Virtual Teams - 24 June 2014
When it comes to virtual teams, there seems to be a rare consensus among scholars and workplace leaders: leading virtual teams is far more difficult than leading face-to-face ones.
The geographical distance and communication difficulties inherent in virtual teams means leaders need to invest more time and effort, often working harder than their peers, to generate the same results.
A new study published in the Journal of Applied Psychology provides some insight on what remote leaders can do to better engage their teams. The study identified three elements proven to lead to higher performance:
(i) Information management
(ii) Shared leadership
(iii) Material rewards
Information management: The key with information is that it isn’t just about sharing data and providing company updates. It’s also about facilitating connectivity in a way that removes perceptions of distance. The more distant employees feel, the more likely they are to be disengaged. That means you should use communication as a way of getting virtual employees to know and understand each other, even though they’re in different locations.
Shared leadership: Traditional face-to-face teams are usually suited to what’s known as ‘hierarchical leadership’, which means the leader often directs the responsibilities and tasks. That style, however, isn’t effective in virtual teams. Infinitely more successful is shared leadership, which means you relinquish control by getting employees to lead projects, coach each other, run meetings, and instigate change.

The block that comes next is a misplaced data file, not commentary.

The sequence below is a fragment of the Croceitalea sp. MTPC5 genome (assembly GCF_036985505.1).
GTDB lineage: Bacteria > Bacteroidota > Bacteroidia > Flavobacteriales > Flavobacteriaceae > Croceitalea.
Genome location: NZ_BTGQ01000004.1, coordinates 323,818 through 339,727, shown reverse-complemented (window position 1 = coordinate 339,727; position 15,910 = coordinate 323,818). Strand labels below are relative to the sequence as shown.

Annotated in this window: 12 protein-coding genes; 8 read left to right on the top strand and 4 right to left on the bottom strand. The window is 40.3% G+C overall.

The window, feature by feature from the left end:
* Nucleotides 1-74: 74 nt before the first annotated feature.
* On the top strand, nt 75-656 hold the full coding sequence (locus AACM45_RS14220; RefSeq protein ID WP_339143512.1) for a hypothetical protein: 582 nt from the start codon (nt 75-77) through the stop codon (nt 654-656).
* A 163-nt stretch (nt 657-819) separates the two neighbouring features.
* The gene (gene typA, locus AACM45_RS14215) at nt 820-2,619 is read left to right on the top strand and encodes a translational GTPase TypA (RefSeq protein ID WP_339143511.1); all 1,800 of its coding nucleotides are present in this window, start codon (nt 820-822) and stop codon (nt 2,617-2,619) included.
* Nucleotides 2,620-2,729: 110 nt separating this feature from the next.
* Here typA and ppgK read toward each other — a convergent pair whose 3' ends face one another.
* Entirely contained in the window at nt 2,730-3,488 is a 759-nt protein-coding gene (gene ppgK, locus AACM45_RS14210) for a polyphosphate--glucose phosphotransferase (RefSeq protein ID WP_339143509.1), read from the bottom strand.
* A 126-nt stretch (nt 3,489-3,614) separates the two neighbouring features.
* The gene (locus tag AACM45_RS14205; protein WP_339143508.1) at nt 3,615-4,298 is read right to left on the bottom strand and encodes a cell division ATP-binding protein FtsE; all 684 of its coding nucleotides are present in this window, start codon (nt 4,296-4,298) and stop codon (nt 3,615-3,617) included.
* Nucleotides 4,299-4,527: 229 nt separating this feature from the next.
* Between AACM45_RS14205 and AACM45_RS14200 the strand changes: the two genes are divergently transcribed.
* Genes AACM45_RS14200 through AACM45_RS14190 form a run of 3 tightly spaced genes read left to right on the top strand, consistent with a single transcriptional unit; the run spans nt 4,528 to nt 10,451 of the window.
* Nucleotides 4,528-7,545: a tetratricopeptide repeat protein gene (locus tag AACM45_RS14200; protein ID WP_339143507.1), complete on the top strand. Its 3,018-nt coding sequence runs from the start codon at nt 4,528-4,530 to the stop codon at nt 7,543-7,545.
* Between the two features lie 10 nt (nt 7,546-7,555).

Material rewards: The remoteness of virtual teams diminishes their motivation because, when they can’t see each other, they’re less inclined to exert high levels of energy. When that’s combined with their physical anonymity, it becomes more difficult to monitor their performance. That’s why material rewards, such as regular outcomes-based incentives, are essential, more so than for face-to-face teams.
Ultimately, the real measure of success for a remote leader is that the team no longer feels so remote.
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